The government does not specifically require us to hire paid tax preparers or buy commercial software, of course. But it has, in effect, left millions of taxpayers with no real choice. Congress has created a tax code that makes it nearly impossible for many Americans to file returns without paid help. And even those who could … are so intimidated by the whole process that they pay people to help them anyway.

Thus, in 2005, 89 percent of individual taxpayers either used commercial software or hired paid preparers to help them do their civic duty. Just 11 percent, according to my colleague Eric Toder, filed returns on their own.

Yet, we just shrug and pay our $59 for commercial software or pony up between a few hundred and a few thousand dollars to paid preparers. No constitutional challenges. No state attorneys general at the barricades. Many of us, in fact, are likely to spend more money hiring a human being to do our taxes than we’ll pay in penalties for refusing to buy insurance ($95 in 2014 increasing to $695 by 2016). Indeed, I’m willing to bet that more of us will pay somebody to prepare a tax return than will purchase medical coverage, despite the insurance mandate.

COMMENT

People pay $95+ for tax software? The program I use is $30, and I only use it because my dad buys it.

Unless you’re itemizing, the form isn’t that difficult. The biggest operation it asks is addition and subtraction.

7 reasons a VAT is a dicey proposition

Mar 29, 2010 15:38 UTC

My guy Pete Davis over at Capital Gains and Games unsheathes the katana and slices up the VAT. Not so easy to implement he says. A brief summary of his reasons (though read the whole thing, of course):

1. Like the U.K. when it adopted its VAT in 1973, the U.S. will struggle for at least two years and probably longer to implement a VAT.

2. Compared to our income tax, the VAT is regressive.

3. Tax reformers lambast the complexity of our income tax with good reason, but somehow assume that the same people who legislated that complexity will legislate a clean VAT.

4. I can’t think of a faster way to kill Rust Belt jobs than to impose a VAT.

5. Housing would be hurt by a VAT even if it is zero rated.

6. Exporters would benefit from a VAT, but that benefit would be partially offset to the extent that the dollar appreciated against the currencies of our trading partners.

7. State government sales tax revenues would be directly impacted by a federal VAT.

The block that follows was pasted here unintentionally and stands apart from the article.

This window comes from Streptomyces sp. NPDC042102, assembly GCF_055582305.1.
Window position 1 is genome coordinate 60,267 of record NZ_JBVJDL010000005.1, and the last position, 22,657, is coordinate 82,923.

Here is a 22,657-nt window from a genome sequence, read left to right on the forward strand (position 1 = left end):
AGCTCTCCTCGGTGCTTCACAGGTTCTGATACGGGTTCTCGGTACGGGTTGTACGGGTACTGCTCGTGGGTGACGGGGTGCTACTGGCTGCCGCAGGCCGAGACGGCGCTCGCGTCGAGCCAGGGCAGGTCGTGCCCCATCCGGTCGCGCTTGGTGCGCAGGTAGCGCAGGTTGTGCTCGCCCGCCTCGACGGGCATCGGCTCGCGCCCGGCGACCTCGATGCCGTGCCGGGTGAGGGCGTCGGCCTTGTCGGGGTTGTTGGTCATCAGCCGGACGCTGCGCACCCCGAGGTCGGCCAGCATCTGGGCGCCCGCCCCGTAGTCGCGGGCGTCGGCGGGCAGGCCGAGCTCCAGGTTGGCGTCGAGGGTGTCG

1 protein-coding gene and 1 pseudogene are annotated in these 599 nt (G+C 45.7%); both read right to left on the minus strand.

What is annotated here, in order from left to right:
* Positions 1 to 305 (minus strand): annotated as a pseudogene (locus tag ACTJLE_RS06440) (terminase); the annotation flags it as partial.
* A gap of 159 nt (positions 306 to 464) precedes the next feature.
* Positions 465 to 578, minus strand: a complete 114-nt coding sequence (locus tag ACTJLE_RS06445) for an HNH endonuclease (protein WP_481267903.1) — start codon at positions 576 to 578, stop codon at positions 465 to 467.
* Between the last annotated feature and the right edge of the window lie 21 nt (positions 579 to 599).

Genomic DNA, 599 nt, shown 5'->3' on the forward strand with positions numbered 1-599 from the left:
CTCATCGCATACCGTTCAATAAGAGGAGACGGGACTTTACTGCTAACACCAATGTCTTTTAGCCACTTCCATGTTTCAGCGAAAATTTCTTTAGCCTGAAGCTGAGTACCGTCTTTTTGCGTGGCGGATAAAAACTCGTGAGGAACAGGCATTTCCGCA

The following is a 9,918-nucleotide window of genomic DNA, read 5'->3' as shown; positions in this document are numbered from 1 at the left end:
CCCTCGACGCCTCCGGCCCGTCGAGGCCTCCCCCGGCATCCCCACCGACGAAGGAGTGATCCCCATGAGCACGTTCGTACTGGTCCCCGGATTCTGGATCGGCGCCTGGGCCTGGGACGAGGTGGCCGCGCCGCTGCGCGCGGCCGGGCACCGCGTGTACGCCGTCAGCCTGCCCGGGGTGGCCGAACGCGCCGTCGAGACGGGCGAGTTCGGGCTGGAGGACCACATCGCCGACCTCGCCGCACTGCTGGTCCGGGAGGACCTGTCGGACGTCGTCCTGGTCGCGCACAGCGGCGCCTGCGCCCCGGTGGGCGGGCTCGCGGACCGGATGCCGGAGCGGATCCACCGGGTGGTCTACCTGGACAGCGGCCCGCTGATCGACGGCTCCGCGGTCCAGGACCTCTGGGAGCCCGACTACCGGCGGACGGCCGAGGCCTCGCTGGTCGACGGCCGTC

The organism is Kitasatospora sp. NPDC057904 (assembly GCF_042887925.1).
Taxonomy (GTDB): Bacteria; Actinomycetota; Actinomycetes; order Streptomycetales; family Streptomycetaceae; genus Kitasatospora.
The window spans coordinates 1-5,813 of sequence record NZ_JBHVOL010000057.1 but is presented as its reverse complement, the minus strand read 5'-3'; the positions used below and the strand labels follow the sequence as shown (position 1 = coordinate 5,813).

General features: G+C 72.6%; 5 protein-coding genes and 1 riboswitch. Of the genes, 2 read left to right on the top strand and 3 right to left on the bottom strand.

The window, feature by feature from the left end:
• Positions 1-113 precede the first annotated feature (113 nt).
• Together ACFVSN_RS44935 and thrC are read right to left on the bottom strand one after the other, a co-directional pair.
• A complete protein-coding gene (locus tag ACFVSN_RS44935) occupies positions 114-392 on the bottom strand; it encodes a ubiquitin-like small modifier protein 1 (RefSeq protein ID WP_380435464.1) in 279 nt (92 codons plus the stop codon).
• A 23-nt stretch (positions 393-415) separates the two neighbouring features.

VAT Attack! Obama and middle-class tax hikes

Feb 11, 2010 18:12 UTC

As long-time readers know, I am convinced that the Obama administration is itching to slap the US economy with a value-added tax. Team Obama just needs to figure out how to do it politically. Listen to the POTUS in this BBW interview:

The whole point of it is to make sure that all ideas are on the table. So what I want to do is to be completely agnostic, in terms of solutions. What I can’t do is to set the thing up where a whole bunch of things are off the table. Some would say we can’t look at entitlements. There are going to be some that say we can’t look at taxes, and pretty soon, you just can’t solve the problem.

In short, how I read this is that Obama is willing to consider a broad-based tax hike on the middle class. Smells like a VAT. But I don’t see how the WH gets there absent a financial crisis that puts Washington into a panic, just as happened with TARP. Maybe if Congress rejects the proposals of the new deficit commission, a bad market reaction would be a catalyst to action.

Of course, Obama could suggest the Hall-Rabushka flat consumption tax, a favorite with conservatives. It is like a VAT with part of the tax paid directly by individuals. This makes the tax more transparent, which politicians don’t like. To them, transparency is a bug not a feature. But the concern on the right is that an invisible VAT would make it too easy to raise taxes and finance a vast expansion of government. But even with an H-B tax, conservatives have no interest in a tax that would raise the tax burden as a way of increasing revenue as a portion of GDP from around 18 percent.

COMMENT